Sometimes one would think that the highest priority in the practical life of our culture is to find what is the easy way. For instance, manufacturers are constantly trying to find easier ways to “make the sausage”. With the advent of mechanization, the race was on to make everything work more easily and effortlessly. Products were marketed for their ease of use and time saving potential. This is not a bad thing. I have to admit I am happy to have tools and implements that make my life easier. I cannot imagine doing many jobs around the house without power tools. I remember my dad back in the early 60’s not even having a power drill but using an old fashioned “brace” as they were called to drill holes during construction. He did not have a power miter saw but had an old “miter box” to do trim work and cut angles. He did not have a power saw but used an old handsaw. After he died, those tools came down to me even though I never really used them except for the hand saw from time to time. Now, I think some of those tools existed then, but he did not have the money to buy them. Oh, how much easier my power tools of today are.
So, finding new and easier ways to do things is not vice. Here is the vice: we have come to place so much value in ease that it has become a consuming notion. That is to say, ease has become a goal in itself. What do we often say when we part from someone; “Take it easy!” It seems as if many lives are designed to pursue just that; as much ease as can possibly be arranged. All this technology and all these tools were designed to make jobs easier and less time consuming…not so that we might spend more time in inactivity, laziness, or leisure, but that we might be able to invest in activity in that which might be more important or meaningful to us. Thus, our personal “ease” (of the “take it easy” kind) has come to be a high priority to us. However, that has leeched into our spiritual lives and that is not helpful. The Scripture does not have a lot of good to say about “taking it easy”:
Psalms 73:12 “Behold, these are the wicked; always at ease, they increase in riches.” Psalm 123:4 says, “Our soul has had more than enough of the scorn of those who are at ease, of the contempt of the proud.” Ezekiel 16:49 says, “Behold, this was the guilt of your sister Sodom: she and her daughters had pride, excess of food, and prosperous ease, but did not aid the poor and needy” (c.f. Jer. 49:31; 48:11; Isa. 32:9, 11).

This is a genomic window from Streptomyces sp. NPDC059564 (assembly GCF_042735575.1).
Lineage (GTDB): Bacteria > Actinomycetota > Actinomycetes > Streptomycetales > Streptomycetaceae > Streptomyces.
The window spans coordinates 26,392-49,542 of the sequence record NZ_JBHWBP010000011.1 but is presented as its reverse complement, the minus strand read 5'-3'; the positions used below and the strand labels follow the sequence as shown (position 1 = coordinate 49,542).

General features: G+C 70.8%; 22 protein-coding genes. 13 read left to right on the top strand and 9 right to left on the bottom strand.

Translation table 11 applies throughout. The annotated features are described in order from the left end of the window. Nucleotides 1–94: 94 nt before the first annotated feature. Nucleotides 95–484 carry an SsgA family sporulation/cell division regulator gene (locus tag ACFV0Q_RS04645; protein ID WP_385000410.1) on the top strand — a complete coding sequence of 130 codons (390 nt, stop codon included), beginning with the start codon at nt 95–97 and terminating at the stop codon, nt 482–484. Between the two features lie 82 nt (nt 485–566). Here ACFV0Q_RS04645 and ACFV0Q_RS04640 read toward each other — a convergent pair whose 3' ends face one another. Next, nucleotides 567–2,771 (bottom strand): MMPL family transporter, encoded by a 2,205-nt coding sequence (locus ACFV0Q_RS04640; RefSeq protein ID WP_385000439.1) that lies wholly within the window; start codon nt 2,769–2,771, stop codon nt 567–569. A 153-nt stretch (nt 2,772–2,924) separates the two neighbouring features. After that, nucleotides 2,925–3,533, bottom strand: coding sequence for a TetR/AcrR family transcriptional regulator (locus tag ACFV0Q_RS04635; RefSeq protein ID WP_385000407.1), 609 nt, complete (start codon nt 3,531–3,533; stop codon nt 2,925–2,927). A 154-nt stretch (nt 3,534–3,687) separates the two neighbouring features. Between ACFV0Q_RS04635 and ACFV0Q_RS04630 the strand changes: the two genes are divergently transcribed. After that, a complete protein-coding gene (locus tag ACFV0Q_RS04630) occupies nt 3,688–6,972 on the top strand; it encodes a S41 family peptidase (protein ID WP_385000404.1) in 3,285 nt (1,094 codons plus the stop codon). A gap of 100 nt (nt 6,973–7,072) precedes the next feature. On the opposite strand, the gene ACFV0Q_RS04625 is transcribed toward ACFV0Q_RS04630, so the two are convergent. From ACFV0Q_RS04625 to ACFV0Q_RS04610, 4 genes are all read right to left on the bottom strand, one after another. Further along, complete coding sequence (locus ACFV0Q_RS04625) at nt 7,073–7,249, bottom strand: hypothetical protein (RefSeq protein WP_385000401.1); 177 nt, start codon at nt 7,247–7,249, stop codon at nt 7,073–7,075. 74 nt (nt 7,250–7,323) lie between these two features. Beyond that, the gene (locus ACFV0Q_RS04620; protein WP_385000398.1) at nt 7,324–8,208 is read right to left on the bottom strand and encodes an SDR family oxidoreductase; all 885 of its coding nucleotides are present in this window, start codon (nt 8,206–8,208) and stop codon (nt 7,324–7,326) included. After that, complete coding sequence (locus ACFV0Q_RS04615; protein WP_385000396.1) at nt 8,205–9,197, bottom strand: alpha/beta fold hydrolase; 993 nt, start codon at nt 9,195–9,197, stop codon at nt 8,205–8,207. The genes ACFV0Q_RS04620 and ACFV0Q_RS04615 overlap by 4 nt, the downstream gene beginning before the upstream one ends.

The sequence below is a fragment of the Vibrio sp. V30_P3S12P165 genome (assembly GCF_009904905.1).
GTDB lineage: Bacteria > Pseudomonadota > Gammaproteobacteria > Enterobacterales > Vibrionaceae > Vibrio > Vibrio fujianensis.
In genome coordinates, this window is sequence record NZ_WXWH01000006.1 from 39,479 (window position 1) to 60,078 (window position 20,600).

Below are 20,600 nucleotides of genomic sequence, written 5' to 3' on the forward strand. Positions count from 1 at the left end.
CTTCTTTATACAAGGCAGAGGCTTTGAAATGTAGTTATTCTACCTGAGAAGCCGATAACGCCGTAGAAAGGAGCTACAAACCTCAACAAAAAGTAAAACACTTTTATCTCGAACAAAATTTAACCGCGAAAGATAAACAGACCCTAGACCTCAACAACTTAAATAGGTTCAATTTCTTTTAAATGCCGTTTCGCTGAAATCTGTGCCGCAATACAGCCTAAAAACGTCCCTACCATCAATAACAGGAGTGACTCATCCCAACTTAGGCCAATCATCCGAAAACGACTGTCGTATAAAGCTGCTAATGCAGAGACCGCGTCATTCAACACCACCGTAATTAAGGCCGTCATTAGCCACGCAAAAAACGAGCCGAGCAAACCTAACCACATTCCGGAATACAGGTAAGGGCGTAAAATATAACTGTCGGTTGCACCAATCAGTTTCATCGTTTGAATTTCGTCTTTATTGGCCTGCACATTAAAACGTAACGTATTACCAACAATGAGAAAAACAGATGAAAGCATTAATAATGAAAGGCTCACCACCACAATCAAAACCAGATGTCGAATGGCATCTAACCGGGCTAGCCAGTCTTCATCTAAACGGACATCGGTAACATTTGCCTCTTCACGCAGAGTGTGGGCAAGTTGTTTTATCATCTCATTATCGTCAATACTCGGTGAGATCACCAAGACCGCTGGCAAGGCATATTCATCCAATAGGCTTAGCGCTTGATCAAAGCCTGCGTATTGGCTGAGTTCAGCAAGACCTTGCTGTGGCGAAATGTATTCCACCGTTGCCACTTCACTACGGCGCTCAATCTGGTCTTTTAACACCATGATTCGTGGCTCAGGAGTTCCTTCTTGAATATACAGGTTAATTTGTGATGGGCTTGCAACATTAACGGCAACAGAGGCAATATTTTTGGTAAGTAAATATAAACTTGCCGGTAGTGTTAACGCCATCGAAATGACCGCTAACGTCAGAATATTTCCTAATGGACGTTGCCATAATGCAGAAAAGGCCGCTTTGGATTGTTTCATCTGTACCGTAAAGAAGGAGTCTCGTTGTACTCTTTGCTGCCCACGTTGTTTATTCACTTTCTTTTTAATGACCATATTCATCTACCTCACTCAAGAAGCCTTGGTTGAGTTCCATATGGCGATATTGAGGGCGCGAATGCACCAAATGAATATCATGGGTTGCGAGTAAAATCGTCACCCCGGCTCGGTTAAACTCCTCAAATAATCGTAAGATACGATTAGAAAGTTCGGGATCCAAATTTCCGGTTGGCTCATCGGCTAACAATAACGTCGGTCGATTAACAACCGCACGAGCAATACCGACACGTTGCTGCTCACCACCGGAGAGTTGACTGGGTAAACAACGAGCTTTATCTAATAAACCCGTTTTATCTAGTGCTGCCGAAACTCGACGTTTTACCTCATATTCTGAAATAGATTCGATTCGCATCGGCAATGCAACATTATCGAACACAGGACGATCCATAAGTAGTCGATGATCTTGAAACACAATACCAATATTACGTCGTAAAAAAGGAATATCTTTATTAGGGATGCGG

The prophet Amos, was not from a priestly or prophetic lineage. He was a humble “herdsman” from Tekoa; a “non-professional” if you will. He prophesied during an unprecedented time of prosperity in the northern kingdom of Israel, even though they had set up idolatrous worship when Jeroboam led the split of the 10 northern tribes with Judah and Benjamin in the south. He was sent of God to Bethel, where this false worship was established and where a golden calf sat as a representation of their God and their new religion. Amos was commissioned to pronounce the unhappy news that not only would this prosperity not be long lived, but that before too long, Israel would even cease to exists as a nation.
But the southern kingdom was not innocent either. In chapter 6 he inveighs against them, “woe unto those who are at ease in Zion” (Jerusalem, in the South, v. 1). Then, beginning in v.2-6 he condemns both of them as those, “…who put far away the day of disaster and bring near the seat of violence? Who to those who lie on beds of ivory and stretch themselves out on their couches, and eat lambs from the flock and calves from the midst of the stall, who sing idle songs to the sound of the harp and like David invent for themselves instruments of music, who drink wine in bowls and anoint themselves with the finest oils, but are not grieved over the ruin of Joseph!” (vv. 3-6).
Obviously, the metaphors here have to do with “spiritual ease” or lack of spiritual vitality or industry. There is nothing wrong with appropriate rest and relaxation. There is a time for “lying on couches” and enjoying music. However, Amos is talking about the spiritual “take it easy…don’t be too concerned” attitudes of the nations of Judah and Israel. That kind of ease shows a lack of concern for spiritual things (“but are not grieved over the ruin of Joseph” v.6).
On the contrary Paul says things like “Not that I have already obtained this or am already perfect, but I press on to make it my own, because Christ Jesus has made me his own. Brothers, I do not consider that I have made it my own. But one thing I do: forgetting what lies behind and straining forward to what lies ahead, I press on toward the goal for the prize of the upward call of God in Christ Jesus.” (Phil 3:12-14).
Let us not allow the blessing and benefit of “ease” to leech over into our spiritual lives. There is never a time to “take it easy” in our spiritually. There is never a time to stop striving, stop fighting, or to become spiritually inactive. Yet, I see today many who are “at ease in Zion”. Don’t be one of them.